Catherine, a nurse at St. Louis Hospital was overwhelmed with the wave of solidarity among the staff “I prefer to remember this incredible wave of solidarity. All the staff, the doctors, surgeons, nurses who spontaneously phoned to offer their support and come in the middle of the night … That night I was proud of my profession, my colleagues and my hospital.”
Dr. Jean-Paul Fontaine, asked whether this would change the way that he would think about everyday life in Paris? “No, no.
And I hope that it will be the same for the Parisian people. Paris is a living city. You can’t imagine there were no football game, no movies, no concerts, no music, no bars. That’s impossible. And you have to keep on having this atmosphere. So we are not afraid.”
We are healers. May we continue our important work even under the most difficult circumstances and during the darkest moments. – Dr. Joseph Andresen.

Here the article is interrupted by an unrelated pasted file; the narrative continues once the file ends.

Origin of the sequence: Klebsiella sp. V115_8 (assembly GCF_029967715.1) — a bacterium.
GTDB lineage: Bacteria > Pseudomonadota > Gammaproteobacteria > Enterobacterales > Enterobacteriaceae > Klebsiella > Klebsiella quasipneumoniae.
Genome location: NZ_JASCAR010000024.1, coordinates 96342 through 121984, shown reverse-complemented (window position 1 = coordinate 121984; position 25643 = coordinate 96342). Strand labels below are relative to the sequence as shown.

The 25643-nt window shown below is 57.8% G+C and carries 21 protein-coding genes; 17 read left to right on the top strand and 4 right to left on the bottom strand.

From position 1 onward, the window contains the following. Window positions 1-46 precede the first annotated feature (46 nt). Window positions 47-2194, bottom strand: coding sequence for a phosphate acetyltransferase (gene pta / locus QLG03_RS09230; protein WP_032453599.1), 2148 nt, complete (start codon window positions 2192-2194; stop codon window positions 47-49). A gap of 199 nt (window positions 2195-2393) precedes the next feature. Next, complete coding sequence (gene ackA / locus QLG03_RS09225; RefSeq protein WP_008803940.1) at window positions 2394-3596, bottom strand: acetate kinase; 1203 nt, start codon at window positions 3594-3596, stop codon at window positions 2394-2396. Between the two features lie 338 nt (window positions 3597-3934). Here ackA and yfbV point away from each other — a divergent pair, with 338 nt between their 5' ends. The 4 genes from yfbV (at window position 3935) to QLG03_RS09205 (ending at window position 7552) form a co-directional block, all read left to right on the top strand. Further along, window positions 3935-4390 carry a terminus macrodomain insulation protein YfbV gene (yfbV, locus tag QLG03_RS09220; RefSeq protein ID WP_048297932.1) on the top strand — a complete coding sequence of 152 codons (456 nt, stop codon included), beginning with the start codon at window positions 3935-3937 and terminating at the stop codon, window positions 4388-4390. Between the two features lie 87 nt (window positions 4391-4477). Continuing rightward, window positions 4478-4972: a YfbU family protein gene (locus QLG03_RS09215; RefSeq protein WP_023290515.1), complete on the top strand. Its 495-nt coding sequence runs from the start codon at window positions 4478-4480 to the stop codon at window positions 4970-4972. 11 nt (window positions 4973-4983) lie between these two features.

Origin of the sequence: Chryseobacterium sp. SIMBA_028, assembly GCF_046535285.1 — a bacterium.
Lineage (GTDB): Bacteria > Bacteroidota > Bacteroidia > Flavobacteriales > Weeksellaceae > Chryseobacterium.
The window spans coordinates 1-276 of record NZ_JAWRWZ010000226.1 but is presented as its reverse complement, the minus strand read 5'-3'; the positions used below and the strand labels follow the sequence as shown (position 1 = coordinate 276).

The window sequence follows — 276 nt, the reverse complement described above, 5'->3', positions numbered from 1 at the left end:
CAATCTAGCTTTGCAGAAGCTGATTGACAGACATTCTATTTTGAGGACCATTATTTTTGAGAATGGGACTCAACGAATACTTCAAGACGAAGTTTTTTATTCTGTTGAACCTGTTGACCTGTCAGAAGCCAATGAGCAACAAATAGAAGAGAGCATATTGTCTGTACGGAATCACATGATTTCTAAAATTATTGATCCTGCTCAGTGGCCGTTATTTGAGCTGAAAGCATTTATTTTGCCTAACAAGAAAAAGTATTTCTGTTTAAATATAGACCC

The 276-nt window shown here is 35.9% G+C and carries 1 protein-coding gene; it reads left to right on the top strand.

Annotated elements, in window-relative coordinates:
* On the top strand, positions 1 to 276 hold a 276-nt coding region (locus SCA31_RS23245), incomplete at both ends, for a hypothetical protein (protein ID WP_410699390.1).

November 17th, 2015
Wide, two hulls and blue. What else?
November 17th, 2015
Following up from “Mini Monster Garage”, here’s Fast Fibres first completed 20′ Cat. hull. The picture is my prototype which will be a home/kitset built foiling 20′er. All going well, the stb. hull will be complete around the Christmas/New Year period.
Big thanks to all Anarchists who emailed in response to our first mini monster garage post, I promised you more, I do hope you like the results of the hard work! Foil designs (by my self and Nat Shaver – ex Team NZ eng.) are complete and I’ll build these after the second hull is complete.
Keep those emails of interest coming in!!! – Anarchist Bruce.
November 16th, 2015
The Etchells Worlds continues to be one of the most hotly contested regattas in the world, pitting America’s Cup sailors, Olympic Medalists and Volvo Ocean Race sailors against each other. This year, in Hong Kong, two American teams, Aretas and Scimitar, dominated the event. Aretas and Scimitar finished two points apart and were both Velocitek Shift equipped! The top two boats left a 21 point gap between 2nd and 3rd.